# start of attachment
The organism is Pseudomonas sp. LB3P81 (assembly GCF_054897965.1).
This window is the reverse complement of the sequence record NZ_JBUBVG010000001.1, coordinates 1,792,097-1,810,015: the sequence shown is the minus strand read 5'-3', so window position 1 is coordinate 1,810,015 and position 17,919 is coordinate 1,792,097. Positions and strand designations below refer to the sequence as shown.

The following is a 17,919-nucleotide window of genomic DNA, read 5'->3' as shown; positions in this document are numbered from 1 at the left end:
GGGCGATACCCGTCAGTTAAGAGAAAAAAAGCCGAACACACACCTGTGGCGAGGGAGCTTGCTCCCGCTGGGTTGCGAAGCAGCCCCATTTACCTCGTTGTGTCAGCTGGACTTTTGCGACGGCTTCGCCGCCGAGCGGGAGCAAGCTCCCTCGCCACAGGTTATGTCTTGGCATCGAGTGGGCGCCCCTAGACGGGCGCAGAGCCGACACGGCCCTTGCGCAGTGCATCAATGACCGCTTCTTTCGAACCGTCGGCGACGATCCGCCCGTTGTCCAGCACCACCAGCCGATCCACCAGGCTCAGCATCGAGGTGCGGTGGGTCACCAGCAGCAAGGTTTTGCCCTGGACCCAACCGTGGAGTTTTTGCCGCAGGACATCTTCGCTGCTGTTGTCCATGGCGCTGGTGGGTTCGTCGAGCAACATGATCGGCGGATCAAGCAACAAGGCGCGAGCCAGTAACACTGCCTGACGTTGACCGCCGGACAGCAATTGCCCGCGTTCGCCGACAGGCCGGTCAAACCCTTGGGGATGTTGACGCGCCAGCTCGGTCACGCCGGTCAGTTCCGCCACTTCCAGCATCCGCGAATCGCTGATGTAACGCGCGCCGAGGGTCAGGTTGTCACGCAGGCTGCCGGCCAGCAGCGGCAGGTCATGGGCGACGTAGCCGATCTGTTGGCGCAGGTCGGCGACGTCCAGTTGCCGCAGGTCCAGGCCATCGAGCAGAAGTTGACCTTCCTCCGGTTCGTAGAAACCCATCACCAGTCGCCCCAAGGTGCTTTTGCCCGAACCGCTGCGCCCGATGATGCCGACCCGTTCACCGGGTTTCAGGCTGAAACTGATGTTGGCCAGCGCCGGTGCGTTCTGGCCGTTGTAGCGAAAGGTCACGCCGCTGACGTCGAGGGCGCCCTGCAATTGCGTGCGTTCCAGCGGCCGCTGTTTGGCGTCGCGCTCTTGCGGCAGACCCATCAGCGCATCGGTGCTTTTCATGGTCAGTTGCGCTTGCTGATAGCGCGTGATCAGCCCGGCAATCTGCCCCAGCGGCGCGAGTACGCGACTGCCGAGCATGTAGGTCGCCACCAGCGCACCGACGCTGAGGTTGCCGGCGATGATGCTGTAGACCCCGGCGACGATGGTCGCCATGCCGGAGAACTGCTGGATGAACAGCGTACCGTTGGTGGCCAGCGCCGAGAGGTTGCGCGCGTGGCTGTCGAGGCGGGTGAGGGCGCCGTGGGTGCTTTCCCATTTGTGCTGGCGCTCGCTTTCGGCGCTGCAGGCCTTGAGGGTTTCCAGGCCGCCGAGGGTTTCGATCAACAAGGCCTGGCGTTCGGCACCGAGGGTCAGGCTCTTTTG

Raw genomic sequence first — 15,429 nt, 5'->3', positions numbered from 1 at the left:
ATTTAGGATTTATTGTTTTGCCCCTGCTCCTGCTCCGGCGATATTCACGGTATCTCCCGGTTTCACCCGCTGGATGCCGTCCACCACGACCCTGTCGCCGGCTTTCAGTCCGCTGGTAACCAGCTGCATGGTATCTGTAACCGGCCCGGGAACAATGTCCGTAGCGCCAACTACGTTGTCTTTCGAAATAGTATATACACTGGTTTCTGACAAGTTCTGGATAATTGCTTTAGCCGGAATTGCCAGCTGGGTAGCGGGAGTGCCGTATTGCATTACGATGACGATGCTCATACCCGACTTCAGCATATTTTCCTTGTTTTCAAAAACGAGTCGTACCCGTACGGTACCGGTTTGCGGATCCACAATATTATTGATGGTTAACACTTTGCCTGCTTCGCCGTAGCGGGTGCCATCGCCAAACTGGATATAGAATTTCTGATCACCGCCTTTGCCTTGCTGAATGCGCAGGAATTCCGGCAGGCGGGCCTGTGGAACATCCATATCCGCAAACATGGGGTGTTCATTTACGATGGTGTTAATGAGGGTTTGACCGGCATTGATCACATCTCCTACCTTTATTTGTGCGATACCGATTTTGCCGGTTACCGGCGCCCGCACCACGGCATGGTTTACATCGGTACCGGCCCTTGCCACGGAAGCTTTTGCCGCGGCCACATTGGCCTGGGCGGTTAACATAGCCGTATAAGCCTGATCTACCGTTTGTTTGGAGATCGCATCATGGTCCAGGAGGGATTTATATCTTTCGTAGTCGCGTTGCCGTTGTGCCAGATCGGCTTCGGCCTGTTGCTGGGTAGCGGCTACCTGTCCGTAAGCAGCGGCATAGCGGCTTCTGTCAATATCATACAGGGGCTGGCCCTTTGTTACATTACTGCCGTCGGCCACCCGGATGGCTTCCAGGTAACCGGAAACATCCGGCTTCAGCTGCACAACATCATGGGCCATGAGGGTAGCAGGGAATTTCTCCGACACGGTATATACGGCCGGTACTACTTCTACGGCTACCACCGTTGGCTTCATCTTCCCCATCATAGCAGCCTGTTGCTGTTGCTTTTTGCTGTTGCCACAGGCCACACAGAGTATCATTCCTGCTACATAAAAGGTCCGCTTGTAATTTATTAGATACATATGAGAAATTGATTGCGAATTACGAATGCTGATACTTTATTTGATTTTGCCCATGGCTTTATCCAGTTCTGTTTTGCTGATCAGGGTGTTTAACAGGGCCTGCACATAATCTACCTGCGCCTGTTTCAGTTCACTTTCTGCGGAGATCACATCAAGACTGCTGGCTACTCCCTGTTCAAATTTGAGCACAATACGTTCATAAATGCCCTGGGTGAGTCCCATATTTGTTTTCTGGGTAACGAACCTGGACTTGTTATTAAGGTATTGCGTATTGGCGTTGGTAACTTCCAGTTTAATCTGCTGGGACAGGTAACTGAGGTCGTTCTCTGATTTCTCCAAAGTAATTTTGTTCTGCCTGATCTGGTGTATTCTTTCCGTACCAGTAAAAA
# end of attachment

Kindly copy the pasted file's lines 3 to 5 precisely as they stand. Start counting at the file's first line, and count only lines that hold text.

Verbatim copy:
The following is a 17,919-nucleotide window of genomic DNA, read 5'->3' as shown; positions in this document are numbered from 1 at the left end:
GGGCGATACCCGTCAGTTAAGAGAAAAAAAGCCGAACACACACCTGTGGCGAGGGAGCTTGCTCCCGCTGGGTTGCGAAGCAGCCCCATTTACCTCGTTGTGTCAGCTGGACTTTTGCGACGGCTTCGCCGCCGAGCGGGAGCAAGCTCCCTCGCCACAGGTTATGTCTTGGCATCGAGTGGGCGCCCCTAGACGGGCGCAGAGCCGACACGGCCCTTGCGCAGTGCATCAATGACCGCTTCTTTCGAACCGTCGGCGACGATCCGCCCGTTGTCCAGCACCACCAGCCGATCCACCAGGCTCAGCATCGAGGTGCGGTGGGTCACCAGCAGCAAGGTTTTGCCCTGGACCCAACCGTGGAGTTTTTGCCGCAGGACATCTTCGCTGCTGTTGTCCATGGCGCTGGTGGGTTCGTCGAGCAACATGATCGGCGGATCAAGCAACAAGGCGCGAGCCAGTAACACTGCCTGACGTTGACCGCCGGACAGCAATTGCCCGCGTTCGCCGACAGGCCGGTCAAACCCTTGGGGATGTTGACGCGCCAGCTCGGTCACGCCGGTCAGTTCCGCCACTTCCAGCATCCGCGAATCGCTGATGTAACGCGCGCCGAGGGTCAGGTTGTCACGCAGGCTGCCGGCCAGCAGCGGCAGGTCATGGGCGACGTAGCCGATCTGTTGGCGCAGGTCGGCGACGTCCAGTTGCCGCAGGTCCAGGCCATCGAGCAGAAGTTGACCTTCCTCCGGTTCGTAGAAACCCATCACCAGTCGCCCCAAGGTGCTTTTGCCCGAACCGCTGCGCCCGATGATGCCGACCCGTTCACCGGGTTTCAGGCTGAAACTGATGTTGGCCAGCGCCGGTGCGTTCTGGCCGTTGTAGCGAAAGGTCACGCCGCTGACGTCGAGGGCGCCCTGCAATTGCGTGCGTTCCAGCGGCCGCTGTTTGGCGTCGCGCTCTTGCGGCAGACCCATCAGCGCATCGGTGCTTTTCATGGTCAGTTGCGCTTGCTGATAGCGCGTGATCAGCCCGGCAATCTGCCCCAGCGGCGCGAGTACGCGACTGCCGAGCATGTAGGTCGCCACCAGCGCACCGACGCTGAGGTTGCCGGCGATGATGCTGTAGACCCCGGCGACGATGGTCGCCATGCCGGAGAACTGCTGGATGAACAGCGTACCGTTGGTGGCCAGCGCCGAGAGGTTGCGCGCGTGGCTGTCGAGGCGGGTGAGGGCGCCGTGGGTGCTTTCCCATTTGTGCTGGCGCTCGCTTTCGGCGCTGCAGGCCTTGAGGGTTTCCAGGCCGCCGAGGGTTTCGATCAACAAGGCCTGGCGTTCGGCACCGAGGGTCAGGCTCTTTTG

Raw genomic sequence first — 15,429 nt, 5'->3', positions numbered from 1 at the left: